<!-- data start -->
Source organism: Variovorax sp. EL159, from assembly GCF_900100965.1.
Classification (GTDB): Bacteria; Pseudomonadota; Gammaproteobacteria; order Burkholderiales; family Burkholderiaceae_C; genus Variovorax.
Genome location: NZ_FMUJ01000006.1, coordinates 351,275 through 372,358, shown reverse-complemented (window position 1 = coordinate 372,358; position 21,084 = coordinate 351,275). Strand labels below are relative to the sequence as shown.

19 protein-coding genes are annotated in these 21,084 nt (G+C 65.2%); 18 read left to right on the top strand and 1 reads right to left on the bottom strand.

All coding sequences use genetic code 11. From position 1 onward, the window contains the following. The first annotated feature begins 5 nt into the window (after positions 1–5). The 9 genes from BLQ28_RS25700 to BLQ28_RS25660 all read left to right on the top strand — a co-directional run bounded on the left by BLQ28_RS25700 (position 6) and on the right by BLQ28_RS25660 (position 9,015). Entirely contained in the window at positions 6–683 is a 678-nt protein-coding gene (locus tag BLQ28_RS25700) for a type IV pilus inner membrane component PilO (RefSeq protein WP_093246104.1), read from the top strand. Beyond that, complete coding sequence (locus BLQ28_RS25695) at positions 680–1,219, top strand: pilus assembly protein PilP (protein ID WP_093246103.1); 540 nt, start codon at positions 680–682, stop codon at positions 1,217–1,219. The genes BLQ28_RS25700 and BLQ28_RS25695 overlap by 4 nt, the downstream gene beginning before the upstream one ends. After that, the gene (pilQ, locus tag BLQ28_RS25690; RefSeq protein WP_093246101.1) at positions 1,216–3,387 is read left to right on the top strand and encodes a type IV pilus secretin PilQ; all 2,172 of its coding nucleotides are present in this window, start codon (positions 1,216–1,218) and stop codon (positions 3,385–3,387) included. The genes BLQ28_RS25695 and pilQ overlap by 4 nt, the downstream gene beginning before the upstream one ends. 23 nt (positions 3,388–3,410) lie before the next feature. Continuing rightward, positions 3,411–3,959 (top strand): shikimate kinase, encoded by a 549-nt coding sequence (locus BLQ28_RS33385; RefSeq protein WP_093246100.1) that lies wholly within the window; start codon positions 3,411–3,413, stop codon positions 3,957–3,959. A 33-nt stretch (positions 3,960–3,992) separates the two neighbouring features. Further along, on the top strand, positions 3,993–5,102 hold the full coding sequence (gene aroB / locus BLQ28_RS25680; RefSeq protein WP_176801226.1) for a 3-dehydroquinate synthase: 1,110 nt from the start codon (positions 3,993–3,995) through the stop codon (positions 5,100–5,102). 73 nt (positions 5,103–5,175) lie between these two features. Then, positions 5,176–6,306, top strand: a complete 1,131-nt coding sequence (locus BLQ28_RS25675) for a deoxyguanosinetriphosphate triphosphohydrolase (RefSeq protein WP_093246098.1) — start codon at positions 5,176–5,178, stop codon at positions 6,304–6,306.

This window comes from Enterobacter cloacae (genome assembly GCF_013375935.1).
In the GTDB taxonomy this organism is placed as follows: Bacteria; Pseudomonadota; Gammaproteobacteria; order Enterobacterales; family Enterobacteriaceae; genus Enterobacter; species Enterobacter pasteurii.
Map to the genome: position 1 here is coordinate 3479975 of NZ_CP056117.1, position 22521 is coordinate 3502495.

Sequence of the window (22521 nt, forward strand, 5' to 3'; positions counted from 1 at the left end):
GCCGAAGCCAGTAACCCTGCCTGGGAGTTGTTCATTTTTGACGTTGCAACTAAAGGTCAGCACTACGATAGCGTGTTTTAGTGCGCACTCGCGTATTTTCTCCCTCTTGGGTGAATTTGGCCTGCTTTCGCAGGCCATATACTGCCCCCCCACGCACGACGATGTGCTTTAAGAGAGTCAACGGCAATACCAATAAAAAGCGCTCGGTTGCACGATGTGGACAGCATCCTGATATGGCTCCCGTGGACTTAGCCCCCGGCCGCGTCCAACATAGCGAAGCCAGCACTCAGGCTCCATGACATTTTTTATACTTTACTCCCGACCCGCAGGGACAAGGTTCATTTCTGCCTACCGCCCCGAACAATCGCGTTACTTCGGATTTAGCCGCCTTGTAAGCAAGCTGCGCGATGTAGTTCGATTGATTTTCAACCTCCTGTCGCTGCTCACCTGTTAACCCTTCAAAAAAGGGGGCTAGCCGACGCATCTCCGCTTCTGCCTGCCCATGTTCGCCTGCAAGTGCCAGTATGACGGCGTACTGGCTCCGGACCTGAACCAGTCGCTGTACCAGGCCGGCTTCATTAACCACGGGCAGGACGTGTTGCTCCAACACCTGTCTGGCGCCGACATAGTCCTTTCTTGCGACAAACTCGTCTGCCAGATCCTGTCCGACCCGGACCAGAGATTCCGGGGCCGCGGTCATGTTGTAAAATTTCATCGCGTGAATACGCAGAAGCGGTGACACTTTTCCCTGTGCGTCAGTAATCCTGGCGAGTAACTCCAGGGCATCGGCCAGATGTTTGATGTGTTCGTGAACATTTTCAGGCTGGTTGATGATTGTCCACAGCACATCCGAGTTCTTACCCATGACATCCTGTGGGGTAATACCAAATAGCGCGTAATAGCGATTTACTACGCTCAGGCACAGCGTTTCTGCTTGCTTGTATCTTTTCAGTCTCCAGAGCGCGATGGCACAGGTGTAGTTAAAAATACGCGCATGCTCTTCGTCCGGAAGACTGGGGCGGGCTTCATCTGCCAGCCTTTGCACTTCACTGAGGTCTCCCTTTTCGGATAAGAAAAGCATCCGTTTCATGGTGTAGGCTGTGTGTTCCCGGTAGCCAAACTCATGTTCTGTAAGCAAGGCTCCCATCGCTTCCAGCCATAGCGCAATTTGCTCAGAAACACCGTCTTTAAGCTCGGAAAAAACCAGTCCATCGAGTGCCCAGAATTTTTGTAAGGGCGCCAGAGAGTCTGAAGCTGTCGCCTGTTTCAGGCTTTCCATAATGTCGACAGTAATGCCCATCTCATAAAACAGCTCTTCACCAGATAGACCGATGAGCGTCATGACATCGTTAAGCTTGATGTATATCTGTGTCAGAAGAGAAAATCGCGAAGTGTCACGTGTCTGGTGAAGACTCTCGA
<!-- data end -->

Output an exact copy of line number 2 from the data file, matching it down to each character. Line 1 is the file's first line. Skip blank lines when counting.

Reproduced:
Classification (GTDB): Bacteria; Pseudomonadota; Gammaproteobacteria; order Burkholderiales; family Burkholderiaceae_C; genus Variovorax.